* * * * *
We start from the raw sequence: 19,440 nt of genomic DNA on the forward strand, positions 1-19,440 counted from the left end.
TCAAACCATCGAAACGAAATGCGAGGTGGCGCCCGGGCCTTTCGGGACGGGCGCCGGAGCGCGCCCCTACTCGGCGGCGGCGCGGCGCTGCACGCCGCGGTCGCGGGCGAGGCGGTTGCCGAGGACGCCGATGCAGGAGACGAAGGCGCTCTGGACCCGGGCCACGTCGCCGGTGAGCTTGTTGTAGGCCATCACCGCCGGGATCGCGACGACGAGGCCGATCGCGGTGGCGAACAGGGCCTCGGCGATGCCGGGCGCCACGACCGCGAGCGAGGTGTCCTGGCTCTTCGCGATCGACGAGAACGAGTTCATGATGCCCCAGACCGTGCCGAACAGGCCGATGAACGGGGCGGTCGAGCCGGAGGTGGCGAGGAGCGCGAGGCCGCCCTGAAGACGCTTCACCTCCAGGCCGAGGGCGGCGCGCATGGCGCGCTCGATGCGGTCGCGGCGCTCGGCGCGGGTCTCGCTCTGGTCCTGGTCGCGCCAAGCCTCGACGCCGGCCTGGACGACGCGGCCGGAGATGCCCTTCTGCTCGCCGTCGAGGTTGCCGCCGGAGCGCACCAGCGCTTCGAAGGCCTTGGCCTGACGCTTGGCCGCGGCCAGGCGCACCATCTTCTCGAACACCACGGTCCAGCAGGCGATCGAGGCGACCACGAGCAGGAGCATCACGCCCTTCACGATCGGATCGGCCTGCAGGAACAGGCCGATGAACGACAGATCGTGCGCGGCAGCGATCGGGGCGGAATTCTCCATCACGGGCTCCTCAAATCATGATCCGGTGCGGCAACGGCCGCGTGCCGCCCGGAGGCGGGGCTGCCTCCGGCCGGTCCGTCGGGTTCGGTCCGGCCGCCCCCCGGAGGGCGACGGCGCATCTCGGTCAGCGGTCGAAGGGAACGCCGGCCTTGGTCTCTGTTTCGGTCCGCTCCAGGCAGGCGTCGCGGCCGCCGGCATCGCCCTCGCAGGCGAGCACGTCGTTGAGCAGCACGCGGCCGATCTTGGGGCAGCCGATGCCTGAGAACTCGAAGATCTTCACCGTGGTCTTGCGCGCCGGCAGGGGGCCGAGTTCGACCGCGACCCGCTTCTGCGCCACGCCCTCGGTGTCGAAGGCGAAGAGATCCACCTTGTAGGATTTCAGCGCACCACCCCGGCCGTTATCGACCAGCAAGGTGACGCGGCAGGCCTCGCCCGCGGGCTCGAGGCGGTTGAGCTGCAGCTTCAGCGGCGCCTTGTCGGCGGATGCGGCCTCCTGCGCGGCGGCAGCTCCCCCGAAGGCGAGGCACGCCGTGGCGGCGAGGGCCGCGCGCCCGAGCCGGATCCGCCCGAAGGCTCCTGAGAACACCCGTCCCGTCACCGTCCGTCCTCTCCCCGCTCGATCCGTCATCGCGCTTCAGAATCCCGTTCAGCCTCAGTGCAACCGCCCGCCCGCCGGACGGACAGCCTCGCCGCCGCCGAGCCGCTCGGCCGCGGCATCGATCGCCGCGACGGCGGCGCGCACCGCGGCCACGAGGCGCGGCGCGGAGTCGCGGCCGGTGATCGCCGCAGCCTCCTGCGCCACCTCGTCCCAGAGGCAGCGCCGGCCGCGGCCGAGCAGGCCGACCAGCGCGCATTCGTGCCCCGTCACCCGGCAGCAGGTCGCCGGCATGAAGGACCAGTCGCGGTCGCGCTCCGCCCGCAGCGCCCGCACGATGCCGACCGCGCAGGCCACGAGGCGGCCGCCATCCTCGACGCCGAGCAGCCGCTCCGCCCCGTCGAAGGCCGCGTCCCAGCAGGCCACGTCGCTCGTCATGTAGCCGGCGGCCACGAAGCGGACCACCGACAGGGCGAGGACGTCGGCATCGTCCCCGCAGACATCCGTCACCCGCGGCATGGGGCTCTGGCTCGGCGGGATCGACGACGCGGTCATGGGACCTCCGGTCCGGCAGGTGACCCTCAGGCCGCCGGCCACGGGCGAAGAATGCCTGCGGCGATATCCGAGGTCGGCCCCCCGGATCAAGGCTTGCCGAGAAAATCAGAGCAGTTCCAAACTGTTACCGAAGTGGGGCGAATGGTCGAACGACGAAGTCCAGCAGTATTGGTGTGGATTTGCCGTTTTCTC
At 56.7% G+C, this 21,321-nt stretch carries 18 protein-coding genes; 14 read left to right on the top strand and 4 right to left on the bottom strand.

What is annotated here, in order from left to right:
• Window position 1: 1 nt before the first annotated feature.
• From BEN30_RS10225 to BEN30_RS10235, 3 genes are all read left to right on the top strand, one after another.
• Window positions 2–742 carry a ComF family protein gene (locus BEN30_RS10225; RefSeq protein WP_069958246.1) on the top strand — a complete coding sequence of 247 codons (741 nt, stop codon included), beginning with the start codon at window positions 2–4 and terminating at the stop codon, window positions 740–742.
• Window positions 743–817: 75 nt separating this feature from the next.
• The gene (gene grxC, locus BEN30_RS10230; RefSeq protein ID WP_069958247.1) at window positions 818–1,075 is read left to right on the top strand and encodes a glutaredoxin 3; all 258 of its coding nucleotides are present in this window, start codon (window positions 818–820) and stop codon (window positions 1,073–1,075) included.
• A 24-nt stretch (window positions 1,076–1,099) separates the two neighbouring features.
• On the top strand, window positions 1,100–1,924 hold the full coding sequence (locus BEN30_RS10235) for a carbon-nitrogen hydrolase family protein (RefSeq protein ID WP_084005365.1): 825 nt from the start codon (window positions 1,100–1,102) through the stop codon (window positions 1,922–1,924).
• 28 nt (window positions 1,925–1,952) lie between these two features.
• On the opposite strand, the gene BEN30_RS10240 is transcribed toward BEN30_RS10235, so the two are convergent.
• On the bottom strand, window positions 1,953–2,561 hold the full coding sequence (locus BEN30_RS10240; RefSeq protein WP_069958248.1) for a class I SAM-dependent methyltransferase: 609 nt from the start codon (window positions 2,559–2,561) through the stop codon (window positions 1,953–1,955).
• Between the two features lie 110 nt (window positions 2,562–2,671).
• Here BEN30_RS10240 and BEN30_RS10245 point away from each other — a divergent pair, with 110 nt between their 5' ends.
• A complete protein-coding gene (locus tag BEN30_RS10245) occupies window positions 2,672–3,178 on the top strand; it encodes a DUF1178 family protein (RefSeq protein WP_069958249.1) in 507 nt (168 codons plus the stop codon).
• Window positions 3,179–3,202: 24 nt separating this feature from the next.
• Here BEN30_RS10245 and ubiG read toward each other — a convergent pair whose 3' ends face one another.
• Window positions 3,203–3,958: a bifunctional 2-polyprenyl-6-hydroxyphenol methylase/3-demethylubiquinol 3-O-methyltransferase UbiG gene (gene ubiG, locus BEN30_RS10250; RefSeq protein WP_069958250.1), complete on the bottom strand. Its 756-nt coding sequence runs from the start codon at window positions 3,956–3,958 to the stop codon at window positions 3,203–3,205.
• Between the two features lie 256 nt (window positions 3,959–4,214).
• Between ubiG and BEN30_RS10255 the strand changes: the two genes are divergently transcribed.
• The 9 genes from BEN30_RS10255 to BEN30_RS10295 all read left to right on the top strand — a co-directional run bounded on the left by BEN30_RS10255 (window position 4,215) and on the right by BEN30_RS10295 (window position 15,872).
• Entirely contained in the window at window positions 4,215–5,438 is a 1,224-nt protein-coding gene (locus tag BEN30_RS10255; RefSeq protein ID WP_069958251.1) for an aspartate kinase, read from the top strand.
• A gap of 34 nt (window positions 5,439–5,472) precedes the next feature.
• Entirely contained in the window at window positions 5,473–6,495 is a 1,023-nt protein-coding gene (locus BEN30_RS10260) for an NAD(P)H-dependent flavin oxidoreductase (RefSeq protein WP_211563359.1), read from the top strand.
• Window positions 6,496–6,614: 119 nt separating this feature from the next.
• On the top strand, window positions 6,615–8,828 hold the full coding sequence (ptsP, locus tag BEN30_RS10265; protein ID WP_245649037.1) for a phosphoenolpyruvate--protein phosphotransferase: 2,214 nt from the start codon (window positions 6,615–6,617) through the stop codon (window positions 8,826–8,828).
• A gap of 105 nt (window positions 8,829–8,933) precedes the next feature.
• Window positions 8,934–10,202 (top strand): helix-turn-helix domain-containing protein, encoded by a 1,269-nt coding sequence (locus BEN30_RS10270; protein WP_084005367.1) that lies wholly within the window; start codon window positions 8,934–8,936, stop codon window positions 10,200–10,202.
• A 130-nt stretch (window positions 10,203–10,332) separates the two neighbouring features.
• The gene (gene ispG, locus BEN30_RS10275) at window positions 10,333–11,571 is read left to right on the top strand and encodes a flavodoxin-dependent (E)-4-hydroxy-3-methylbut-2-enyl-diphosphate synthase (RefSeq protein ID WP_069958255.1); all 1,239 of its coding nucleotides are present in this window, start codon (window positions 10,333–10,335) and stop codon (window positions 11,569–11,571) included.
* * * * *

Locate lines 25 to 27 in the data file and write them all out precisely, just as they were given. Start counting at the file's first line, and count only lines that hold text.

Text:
• A gap of 34 nt (window positions 5,439–5,472) precedes the next feature.
• Entirely contained in the window at window positions 5,473–6,495 is a 1,023-nt protein-coding gene (locus BEN30_RS10260) for an NAD(P)H-dependent flavin oxidoreductase (RefSeq protein WP_211563359.1), read from the top strand.
• Window positions 6,496–6,614: 119 nt separating this feature from the next.